viewbagger



Joined: 31 Oct 2004
Posts: 7148 | TRs | Pics
Location: Wenatchee
Post Mon Apr 02, 2007 8:43 am   
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up.gif  up.gif It's getting time for a Teanaway rotation, but I'm looking up Entiat also.
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Yet
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Joined: 23 Apr 2005
Posts: 2621 | TRs | Pics
Location: Happily Ever After
Post Mon Apr 02, 2007 11:11 am   
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I enjoyed the photos and the TR composition. Matt, how do you manage to keep it informative, engaging, and awe-inspiring? And what kind of tea do you usually take? Enquiring minds wanna know.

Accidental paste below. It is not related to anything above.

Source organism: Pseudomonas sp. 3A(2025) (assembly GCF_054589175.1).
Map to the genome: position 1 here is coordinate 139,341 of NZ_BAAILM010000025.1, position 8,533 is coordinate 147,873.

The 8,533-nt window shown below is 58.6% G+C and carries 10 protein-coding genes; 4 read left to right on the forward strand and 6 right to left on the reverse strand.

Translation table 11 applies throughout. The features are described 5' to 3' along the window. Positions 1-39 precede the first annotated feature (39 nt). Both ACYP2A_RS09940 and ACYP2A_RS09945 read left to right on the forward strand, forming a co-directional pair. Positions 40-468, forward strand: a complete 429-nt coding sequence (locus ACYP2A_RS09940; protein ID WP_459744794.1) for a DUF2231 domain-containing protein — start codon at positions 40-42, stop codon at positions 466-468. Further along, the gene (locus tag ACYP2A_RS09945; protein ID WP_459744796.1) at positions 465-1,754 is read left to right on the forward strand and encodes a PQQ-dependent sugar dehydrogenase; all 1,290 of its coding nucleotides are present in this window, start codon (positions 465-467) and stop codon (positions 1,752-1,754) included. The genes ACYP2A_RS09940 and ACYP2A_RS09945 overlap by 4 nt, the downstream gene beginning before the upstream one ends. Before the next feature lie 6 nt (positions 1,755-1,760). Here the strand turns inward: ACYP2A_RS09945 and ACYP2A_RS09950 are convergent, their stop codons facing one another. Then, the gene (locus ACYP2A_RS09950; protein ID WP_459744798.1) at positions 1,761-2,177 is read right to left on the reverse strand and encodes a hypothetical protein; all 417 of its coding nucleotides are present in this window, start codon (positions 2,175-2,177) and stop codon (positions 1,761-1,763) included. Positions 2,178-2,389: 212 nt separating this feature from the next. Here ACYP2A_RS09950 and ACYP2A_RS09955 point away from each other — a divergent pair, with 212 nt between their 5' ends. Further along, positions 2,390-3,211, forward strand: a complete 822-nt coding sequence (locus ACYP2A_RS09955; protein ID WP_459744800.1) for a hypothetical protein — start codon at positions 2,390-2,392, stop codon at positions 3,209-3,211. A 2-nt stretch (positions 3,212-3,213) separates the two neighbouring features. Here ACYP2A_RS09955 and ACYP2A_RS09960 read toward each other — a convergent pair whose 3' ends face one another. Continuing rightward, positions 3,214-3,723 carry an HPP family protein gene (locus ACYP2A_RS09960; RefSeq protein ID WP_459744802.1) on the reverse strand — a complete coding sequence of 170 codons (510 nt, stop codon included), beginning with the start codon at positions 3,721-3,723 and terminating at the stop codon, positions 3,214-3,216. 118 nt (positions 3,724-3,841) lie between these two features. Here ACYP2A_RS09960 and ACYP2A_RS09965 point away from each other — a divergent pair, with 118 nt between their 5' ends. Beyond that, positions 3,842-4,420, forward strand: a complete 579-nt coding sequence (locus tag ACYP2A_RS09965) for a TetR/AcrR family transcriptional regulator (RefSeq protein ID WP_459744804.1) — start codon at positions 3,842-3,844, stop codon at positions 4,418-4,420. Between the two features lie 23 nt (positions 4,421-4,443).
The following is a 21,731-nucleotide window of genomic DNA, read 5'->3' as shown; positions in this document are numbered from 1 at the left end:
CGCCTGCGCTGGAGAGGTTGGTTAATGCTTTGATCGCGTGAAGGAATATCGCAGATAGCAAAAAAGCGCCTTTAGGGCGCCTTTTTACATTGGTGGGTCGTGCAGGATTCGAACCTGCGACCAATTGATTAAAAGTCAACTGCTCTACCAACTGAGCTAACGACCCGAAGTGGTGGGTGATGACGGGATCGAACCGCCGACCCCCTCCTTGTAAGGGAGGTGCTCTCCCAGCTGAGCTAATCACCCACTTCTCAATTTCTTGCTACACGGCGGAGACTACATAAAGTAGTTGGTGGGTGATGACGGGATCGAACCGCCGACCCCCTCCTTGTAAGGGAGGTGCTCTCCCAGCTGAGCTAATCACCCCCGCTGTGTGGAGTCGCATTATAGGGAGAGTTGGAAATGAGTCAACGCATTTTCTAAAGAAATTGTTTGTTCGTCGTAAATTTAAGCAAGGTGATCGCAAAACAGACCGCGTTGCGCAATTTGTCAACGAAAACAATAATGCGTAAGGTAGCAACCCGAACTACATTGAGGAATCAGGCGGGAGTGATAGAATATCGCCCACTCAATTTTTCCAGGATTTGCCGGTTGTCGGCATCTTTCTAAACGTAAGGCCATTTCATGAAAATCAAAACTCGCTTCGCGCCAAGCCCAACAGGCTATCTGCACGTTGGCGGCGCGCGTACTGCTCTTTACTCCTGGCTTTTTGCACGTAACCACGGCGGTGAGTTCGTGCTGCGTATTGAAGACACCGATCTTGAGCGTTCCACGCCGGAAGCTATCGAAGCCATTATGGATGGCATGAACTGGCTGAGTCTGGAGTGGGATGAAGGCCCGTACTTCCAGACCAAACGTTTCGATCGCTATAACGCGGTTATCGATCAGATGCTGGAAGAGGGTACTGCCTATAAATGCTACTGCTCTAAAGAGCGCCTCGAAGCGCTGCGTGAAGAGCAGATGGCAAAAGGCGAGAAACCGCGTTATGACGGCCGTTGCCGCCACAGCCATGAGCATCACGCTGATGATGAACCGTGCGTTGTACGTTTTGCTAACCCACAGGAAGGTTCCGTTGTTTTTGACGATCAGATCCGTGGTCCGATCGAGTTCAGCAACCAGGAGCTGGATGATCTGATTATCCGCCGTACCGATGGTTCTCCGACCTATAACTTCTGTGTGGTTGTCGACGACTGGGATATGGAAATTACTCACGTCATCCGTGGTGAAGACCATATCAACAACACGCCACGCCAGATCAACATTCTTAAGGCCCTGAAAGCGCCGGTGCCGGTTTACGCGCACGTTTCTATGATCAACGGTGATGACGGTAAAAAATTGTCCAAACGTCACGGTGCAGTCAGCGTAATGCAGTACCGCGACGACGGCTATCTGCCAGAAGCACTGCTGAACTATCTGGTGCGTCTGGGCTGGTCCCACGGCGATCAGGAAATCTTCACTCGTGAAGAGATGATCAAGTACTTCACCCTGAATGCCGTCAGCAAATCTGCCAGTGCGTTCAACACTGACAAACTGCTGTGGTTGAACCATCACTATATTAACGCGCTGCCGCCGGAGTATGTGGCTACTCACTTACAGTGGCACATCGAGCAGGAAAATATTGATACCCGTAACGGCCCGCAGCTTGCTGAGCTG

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Matt
Tea, Earl Grey, Hot



Joined: 30 Jan 2007
Posts: 3602 | TRs | Pics
Location: Shoreline
Post Mon Apr 02, 2007 11:24 am   
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Yet wrote:
And what kind of tea do you usually take?

For day trips, Constant Comment.
For overnight trips, Constant Comment in the morning and Earl Grey in the evening.
I actually like Earl Grey better, but it deserves to be sipped slowly, rather than gulped quickly as I usually do on a cold summit.
At multi-day campsites, I end up with a whole line of tea bags hanging to dry on a stick or rock near the stove.

--------------
“As beacons mountains burned at evening.” J.R.R. Tolkien
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Forum Index -> Trip Reports -> Teanaway Butte & “Tarzan Butte,” 4-1-07